"Most United Nations projects of this size begin by consulting government representatives. But EOLSS went straight to the scientific communities involved," said Andreas Szollosi-Nagy, a member of the UNESCO-EOLSS Joint Committee and Director of UNESCO’s International Hydrological Programme. In 1996 thousands of scientists, engineers and policy-makers began meeting just to define the scope of the project, before discussing the details of the contributions. Regional workshops were held in Washington DC, Tokyo, Moscow, Mexico City, Beijing, Panama, Abu sultan (Egypt), and Kuala Lumpur to develop a list of possible subjects and debate analytical approaches for treating them.

"From the start, we had to be absolutely certain that one school of thought did not dominate the conceptual basis of the encyclopedia," said Szollosi-Nagy. "This democratic process guided every step in the encyclopedia’s development. With thousands of authors from more than 100 countries the editors have set up a self-regulating mechanism to ensure that the subjects are considered from a variety of cultures and perspectives."

Access to the EOLSS is by subscription, via the website http://www.eolss.net. Subscription rates will vary, depending upon the nature of the applicant. Universities from the UN list of Least Developed Countries will have free access for one year, renewable subject to the submission of annual reports on educational and research activity. Those universities are invited to sign an agreement on the website and submit to the UNESCO for endorsement. Likewise, disadvantaged individuals worldwide registered through charitable organizations will be given free access for one year. Universities from developing countries will also receive an appropriate discount.

Universities and public libraries will be charged US$3000 for two years while individuals will be asked to pay US$300 for the same period. Governments and corporations will pay slightly higher rates which will, nevertheless, be significantly lower than those of commercial publications.

EOLSS covers roughly 200 themes, each managed by an internationally recognized expert in the field. Each theme comprises an overview chapter of about 30 pages that is addressed to the general reader. This is followed by five to eight ‘topic level chapters’, of about 20 pages, intended for university students specializing in the field. Every topic includes another five to eight articles on the latest advances and findings in the subject, as well as indications of future trends.\

The themes are organized under the following major subject categories:

1. Earth and Atmospheric Sciences

2. Mathematical Sciences

3. Biological and Medical Sciences

4. Social Sciences and Humanities

5. Physical Sciences, Engineering and Technology Resources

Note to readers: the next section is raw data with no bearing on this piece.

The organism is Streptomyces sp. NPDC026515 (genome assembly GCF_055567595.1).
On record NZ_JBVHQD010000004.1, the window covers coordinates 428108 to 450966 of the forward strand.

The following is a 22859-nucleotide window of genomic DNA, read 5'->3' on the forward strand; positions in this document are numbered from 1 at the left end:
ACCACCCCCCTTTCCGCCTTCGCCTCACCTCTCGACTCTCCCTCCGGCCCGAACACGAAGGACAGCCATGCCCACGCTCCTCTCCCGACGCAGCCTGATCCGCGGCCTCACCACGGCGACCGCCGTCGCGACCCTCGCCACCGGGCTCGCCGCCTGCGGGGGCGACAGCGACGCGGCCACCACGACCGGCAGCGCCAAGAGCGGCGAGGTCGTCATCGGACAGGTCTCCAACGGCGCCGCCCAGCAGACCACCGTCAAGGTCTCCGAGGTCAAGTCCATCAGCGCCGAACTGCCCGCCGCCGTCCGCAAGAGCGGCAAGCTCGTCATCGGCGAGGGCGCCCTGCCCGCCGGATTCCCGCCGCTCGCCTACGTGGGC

6. Chemical Sciences

7. Water Science and Resources

8. Water Engineering Resources

9. Energy Science and Resources

10. Energy Engineering Resources

11. Environmental and Ecological Sciences and Resources

12. Environmental Engineering Resources

13. Agricultural Sciences and Resources

14. Food and Agricultural Engineering Resource

15. Human Resources Policy and Management

16. Natural Resources Policy and Management

17. Development and Economic Resources

18. Institutional and Infrastructural Resources

19. Technology, Information, and Systems Management Resources

20. Regional Reviews

Knowledge for Sustainable Development: An Insight into the Encyclopedia of Life Support Systems, reviews the themes of EOLSS for the general reader, and is a three-volume printed publication of about 3300 pages. This major publication by more than 150 world experts in their fields was also released by the UNESCO Director General on the 3rd September 2002 during the World Summit on Sustainable Development in Johannesburg, South Africa.

For further information: http://www.eolss.net



Back_Track_3.gif (5268 bytes)




You can help us raise money by clicking this link before you buy Amazon.com products.  Children of the Earth United will receive about 6% of the sale price.  There is no cost to you and the price you pay is exactly the same. Click here to find our more.

.  .  .  .

Creative Kids        Amazing Animals           Powerful Plants           Native Wisdom 
Eco-Careers             Earth Issues             Awesome Activities            Great Books         
Nature Programs          We Give Thanks         You're Invited          About Us
Sign Up For Our Email Newsletters     

.  .  .  .

Comments, Feedback, Questions ? - Contact Us   

Children of the Earth United is a 501(c)(3) non profit organization - run by volunteers and entirely supported by donations.  If you would like to support our efforts, please help us out by sending a tax deductible donation to Children of the Earth United ~ P.O. Box 258035 ~ Madison, WI  53725.  
.  .  .  .    


Children of the Earth United
~ Environmental Education for Kids of all Ages ~

Learn about Animals, Plants, Ecology, Nature, Environmental Issues, Native Wisdom, Nature Centers, Activities, and much more at www.childrenoftheearth.org !


Copyright 1999 - 2015 Children of the Earth United. All Rights Reserved.